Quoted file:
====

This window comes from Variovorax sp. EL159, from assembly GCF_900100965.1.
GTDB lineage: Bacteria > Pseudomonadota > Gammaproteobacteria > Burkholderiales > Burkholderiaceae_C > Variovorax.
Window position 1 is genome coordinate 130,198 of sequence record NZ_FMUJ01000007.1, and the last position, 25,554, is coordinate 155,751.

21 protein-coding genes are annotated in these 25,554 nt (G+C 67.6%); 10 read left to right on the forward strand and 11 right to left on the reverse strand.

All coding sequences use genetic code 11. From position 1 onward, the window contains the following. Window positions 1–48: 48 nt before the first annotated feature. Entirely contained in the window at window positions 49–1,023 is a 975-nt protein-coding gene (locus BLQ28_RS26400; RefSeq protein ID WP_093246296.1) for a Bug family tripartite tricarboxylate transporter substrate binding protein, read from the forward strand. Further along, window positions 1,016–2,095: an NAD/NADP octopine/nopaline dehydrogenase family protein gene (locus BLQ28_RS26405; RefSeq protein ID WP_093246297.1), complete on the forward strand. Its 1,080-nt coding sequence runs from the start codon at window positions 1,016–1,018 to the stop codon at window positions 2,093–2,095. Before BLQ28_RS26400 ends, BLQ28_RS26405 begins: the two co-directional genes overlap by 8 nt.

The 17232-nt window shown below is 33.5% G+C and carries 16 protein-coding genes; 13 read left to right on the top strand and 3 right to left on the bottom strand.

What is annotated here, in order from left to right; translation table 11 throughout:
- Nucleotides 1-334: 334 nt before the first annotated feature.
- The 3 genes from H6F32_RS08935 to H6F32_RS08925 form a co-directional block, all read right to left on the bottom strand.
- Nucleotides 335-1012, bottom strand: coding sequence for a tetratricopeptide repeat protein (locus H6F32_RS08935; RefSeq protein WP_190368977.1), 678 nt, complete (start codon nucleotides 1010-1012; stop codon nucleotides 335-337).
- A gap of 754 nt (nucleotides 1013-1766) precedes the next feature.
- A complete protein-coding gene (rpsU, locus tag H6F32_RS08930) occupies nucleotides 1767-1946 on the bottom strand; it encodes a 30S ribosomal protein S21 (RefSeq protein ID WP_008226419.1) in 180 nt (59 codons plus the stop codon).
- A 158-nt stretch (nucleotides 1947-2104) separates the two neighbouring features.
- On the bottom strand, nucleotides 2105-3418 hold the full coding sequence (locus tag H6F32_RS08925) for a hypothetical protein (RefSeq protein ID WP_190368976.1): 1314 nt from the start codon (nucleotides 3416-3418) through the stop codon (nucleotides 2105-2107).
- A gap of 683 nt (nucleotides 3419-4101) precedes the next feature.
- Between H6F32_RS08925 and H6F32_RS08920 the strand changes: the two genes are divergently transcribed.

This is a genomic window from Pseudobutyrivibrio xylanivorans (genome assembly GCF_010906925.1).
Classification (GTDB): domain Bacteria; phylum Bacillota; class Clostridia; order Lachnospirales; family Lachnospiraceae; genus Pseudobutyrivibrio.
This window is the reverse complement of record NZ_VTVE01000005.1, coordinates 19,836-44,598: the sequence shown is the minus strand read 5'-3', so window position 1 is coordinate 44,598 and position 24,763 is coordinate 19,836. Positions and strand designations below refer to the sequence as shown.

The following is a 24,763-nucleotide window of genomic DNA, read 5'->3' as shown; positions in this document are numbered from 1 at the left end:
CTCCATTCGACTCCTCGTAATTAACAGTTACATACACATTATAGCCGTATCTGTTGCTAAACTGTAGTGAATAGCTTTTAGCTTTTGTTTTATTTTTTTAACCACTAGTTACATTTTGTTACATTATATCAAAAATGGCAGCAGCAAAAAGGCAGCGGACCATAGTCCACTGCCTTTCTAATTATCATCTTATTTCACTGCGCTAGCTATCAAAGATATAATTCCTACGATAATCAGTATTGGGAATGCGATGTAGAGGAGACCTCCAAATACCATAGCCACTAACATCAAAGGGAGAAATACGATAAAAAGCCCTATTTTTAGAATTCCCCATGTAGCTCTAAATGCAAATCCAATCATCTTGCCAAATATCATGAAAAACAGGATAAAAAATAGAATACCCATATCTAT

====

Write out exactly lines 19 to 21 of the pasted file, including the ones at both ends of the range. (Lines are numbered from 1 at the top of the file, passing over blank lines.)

This window is the reverse complement of record NZ_VTVE01000005.1, coordinates 19,836-44,598: the sequence shown is the minus strand read 5'-3', so window position 1 is coordinate 44,598 and position 24,763 is coordinate 19,836. Positions and strand designations below refer to the sequence as shown.

The following is a 24,763-nucleotide window of genomic DNA, read 5'->3' as shown; positions in this document are numbered from 1 at the left end:
CTCCATTCGACTCCTCGTAATTAACAGTTACATACACATTATAGCCGTATCTGTTGCTAAACTGTAGTGAATAGCTTTTAGCTTTTGTTTTATTTTTTTAACCACTAGTTACATTTTGTTACATTATATCAAAAATGGCAGCAGCAAAAAGGCAGCGGACCATAGTCCACTGCCTTTCTAATTATCATCTTATTTCACTGCGCTAGCTATCAAAGATATAATTCCTACGATAATCAGTATTGGGAATGCGATGTAGAGGAGACCTCCAAATACCATAGCCACTAACATCAAAGGGAGAAATACGATAAAAAGCCCTATTTTTAGAATTCCCCATGTAGCTCTAAATGCAAATCCAATCATCTTGCCAAATATCATGAAAAACAGGATAAAAAATAGAATACCCATATCTAT